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Population receptive fields in non-human primates from whole-brain fMRI and large-scale neurophysiology in visual cortex in visual cortex

Research group Roelfsema
Publication year 2021
Published in eLife
Authors P.C. Klink, Xing Chen, Vim Vanduffel, P.R. Roelfsema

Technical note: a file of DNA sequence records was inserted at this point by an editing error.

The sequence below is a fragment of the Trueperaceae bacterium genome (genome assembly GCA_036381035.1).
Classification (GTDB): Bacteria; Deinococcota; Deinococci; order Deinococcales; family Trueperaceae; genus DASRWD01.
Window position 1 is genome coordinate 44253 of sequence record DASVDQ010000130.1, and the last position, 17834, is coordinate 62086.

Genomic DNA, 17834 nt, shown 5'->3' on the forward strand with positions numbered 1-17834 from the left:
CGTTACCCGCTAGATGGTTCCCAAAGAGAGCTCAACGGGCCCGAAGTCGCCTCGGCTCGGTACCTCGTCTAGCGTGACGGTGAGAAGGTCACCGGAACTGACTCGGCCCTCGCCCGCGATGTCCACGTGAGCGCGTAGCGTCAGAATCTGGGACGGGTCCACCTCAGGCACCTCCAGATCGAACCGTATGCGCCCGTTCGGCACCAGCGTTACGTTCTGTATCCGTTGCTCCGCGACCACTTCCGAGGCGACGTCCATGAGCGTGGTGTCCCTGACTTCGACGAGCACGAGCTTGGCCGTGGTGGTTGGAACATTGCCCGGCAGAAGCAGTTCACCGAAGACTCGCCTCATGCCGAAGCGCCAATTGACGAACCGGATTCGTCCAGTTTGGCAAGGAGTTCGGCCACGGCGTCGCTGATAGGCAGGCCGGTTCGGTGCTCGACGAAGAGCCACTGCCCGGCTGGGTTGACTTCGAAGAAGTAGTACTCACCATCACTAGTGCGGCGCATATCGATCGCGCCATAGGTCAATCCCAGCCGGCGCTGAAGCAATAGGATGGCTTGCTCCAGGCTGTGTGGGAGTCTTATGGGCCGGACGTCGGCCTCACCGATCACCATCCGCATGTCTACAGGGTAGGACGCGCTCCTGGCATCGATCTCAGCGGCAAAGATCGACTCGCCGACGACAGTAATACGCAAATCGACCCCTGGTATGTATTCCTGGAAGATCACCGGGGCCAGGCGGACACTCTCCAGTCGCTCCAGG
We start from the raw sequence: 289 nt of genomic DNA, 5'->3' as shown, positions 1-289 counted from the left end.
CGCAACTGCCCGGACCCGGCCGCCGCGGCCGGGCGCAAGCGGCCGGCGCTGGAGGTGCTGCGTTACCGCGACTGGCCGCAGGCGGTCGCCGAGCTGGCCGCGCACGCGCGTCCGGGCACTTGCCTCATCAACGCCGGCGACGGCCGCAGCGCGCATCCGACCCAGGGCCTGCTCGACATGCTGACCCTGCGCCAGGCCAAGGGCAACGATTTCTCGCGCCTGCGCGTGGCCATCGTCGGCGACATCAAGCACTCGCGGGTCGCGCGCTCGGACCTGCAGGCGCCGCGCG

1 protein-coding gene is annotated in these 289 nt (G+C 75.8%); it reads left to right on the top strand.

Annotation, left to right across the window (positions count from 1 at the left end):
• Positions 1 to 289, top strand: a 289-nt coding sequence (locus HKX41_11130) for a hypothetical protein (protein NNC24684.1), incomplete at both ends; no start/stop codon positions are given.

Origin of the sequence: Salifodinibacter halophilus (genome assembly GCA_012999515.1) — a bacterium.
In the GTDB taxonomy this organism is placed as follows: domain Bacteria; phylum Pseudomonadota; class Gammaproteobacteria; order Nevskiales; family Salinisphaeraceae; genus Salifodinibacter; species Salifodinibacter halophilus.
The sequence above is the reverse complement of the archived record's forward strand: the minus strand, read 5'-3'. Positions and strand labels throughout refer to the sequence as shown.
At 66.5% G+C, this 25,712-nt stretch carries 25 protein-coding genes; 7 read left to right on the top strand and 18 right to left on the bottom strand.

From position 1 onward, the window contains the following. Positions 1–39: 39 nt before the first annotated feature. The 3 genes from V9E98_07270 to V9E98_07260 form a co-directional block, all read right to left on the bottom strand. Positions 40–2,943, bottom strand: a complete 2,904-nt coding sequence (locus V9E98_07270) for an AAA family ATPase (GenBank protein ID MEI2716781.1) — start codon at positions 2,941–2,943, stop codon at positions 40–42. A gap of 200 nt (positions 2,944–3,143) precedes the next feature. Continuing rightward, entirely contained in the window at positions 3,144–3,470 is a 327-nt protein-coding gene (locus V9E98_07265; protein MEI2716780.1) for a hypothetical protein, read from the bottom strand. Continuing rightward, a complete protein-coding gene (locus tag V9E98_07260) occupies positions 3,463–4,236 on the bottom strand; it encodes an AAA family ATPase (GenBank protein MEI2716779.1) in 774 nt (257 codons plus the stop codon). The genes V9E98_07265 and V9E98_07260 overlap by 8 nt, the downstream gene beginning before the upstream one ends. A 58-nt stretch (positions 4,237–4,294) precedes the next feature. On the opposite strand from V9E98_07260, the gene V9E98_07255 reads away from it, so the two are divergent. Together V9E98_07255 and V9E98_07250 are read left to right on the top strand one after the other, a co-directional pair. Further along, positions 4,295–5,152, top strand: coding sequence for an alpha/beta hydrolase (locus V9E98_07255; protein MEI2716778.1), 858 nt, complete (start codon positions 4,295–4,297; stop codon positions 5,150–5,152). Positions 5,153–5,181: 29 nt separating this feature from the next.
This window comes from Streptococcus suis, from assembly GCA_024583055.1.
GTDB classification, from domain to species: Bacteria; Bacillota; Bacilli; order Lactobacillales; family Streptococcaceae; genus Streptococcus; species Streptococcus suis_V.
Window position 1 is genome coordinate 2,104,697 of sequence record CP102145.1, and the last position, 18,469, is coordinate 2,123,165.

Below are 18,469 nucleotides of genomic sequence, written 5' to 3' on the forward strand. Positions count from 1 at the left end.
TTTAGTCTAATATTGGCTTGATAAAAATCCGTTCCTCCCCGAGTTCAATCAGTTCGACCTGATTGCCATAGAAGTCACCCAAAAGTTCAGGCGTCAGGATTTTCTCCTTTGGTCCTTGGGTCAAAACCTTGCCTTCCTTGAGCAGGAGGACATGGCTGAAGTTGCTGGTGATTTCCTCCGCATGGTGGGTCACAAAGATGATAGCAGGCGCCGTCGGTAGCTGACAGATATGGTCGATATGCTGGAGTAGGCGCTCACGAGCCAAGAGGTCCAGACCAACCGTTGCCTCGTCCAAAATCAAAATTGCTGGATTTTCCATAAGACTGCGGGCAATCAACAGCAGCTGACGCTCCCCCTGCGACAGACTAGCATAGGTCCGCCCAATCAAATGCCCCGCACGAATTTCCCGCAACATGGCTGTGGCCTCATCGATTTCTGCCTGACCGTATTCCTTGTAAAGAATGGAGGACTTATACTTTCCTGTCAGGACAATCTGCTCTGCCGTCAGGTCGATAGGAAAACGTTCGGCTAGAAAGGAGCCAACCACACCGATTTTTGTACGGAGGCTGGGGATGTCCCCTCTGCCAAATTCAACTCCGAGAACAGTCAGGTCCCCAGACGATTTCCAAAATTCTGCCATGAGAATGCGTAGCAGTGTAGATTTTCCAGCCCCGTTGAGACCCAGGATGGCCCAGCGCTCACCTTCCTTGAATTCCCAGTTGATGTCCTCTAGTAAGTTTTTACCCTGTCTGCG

Population receptive field (pRF) modeling is a popular fMRI method to map the retinotopic organization of the human brain. While fMRI-based pRF-maps are qualitatively similar to invasively recorded single-cell receptive fields in animals, it remains unclear what neuronal signal they represent. We addressed this question in awake non-human primates comparing whole-brain fMRI and large-scale neurophysiological recordings in areas V1 and V4 of the visual cortex. We examined the fits of several pRF-models based on the fMRI BOLD-signal, multi-unit spiking activity (MUA) and local field potential (LFP) power in different frequency bands. We found that pRFs derived from BOLD-fMRI were most similar to MUA-pRFs in V1 and V4, while pRFs based on LFP gamma power also gave a good approximation. FMRI-based pRFs thus reliably reflect neuronal receptive field properties in the primate brain. In addition to our results in V1 and V4, the whole-brain fMRI measurements revealed retinotopic tuning in many other cortical and subcortical areas with a consistent increase in pRF-size with increasing eccentricity, as well as a retinotopically specific deactivation of default-mode network nodes similar to previous observations in humans.

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